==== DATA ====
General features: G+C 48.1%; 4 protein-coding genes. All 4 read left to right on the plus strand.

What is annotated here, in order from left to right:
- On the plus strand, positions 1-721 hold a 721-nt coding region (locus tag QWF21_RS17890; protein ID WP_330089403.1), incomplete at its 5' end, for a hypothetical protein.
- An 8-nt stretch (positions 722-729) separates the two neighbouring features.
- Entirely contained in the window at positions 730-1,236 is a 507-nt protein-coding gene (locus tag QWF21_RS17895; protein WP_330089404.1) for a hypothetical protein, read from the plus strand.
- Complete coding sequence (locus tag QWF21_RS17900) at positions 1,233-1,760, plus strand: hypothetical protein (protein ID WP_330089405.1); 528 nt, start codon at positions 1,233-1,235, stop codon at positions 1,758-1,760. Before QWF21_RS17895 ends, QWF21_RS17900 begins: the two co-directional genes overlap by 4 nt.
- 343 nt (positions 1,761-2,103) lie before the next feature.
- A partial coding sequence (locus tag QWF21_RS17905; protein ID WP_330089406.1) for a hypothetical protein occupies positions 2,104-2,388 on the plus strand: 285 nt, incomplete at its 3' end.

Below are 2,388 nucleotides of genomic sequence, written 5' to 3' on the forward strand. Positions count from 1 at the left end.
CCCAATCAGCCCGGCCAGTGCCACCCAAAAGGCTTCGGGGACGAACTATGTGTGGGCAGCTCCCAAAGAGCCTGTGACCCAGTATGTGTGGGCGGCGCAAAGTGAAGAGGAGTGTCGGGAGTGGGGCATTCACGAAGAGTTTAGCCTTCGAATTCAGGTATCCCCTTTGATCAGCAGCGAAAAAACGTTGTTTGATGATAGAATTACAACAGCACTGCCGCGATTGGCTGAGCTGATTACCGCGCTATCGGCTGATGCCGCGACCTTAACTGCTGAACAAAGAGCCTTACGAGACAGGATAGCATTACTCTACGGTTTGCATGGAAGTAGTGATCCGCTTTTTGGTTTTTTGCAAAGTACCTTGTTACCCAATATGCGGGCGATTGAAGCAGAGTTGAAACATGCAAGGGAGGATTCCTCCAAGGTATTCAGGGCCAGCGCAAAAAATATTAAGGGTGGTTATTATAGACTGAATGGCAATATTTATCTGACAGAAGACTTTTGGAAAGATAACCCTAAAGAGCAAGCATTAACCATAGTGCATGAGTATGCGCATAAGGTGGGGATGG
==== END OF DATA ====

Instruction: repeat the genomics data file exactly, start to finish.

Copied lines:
General features: G+C 48.1%; 4 protein-coding genes. All 4 read left to right on the plus strand.

What is annotated here, in order from left to right:
- On the plus strand, positions 1-721 hold a 721-nt coding region (locus tag QWF21_RS17890; protein ID WP_330089403.1), incomplete at its 5' end, for a hypothetical protein.
- An 8-nt stretch (positions 722-729) separates the two neighbouring features.
- Entirely contained in the window at positions 730-1,236 is a 507-nt protein-coding gene (locus tag QWF21_RS17895; protein WP_330089404.1) for a hypothetical protein, read from the plus strand.
- Complete coding sequence (locus tag QWF21_RS17900) at positions 1,233-1,760, plus strand: hypothetical protein (protein ID WP_330089405.1); 528 nt, start codon at positions 1,233-1,235, stop codon at positions 1,758-1,760. Before QWF21_RS17895 ends, QWF21_RS17900 begins: the two co-directional genes overlap by 4 nt.
- 343 nt (positions 1,761-2,103) lie before the next feature.
- A partial coding sequence (locus tag QWF21_RS17905; protein ID WP_330089406.1) for a hypothetical protein occupies positions 2,104-2,388 on the plus strand: 285 nt, incomplete at its 3' end.

Below are 2,388 nucleotides of genomic sequence, written 5' to 3' on the forward strand. Positions count from 1 at the left end.
CCCAATCAGCCCGGCCAGTGCCACCCAAAAGGCTTCGGGGACGAACTATGTGTGGGCAGCTCCCAAAGAGCCTGTGACCCAGTATGTGTGGGCGGCGCAAAGTGAAGAGGAGTGTCGGGAGTGGGGCATTCACGAAGAGTTTAGCCTTCGAATTCAGGTATCCCCTTTGATCAGCAGCGAAAAAACGTTGTTTGATGATAGAATTACAACAGCACTGCCGCGATTGGCTGAGCTGATTACCGCGCTATCGGCTGATGCCGCGACCTTAACTGCTGAACAAAGAGCCTTACGAGACAGGATAGCATTACTCTACGGTTTGCATGGAAGTAGTGATCCGCTTTTTGGTTTTTTGCAAAGTACCTTGTTACCCAATATGCGGGCGATTGAAGCAGAGTTGAAACATGCAAGGGAGGATTCCTCCAAGGTATTCAGGGCCAGCGCAAAAAATATTAAGGGTGGTTATTATAGACTGAATGGCAATATTTATCTGACAGAAGACTTTTGGAAAGATAACCCTAAAGAGCAAGCATTAACCATAGTGCATGAGTATGCGCATAAGGTGGGGATGG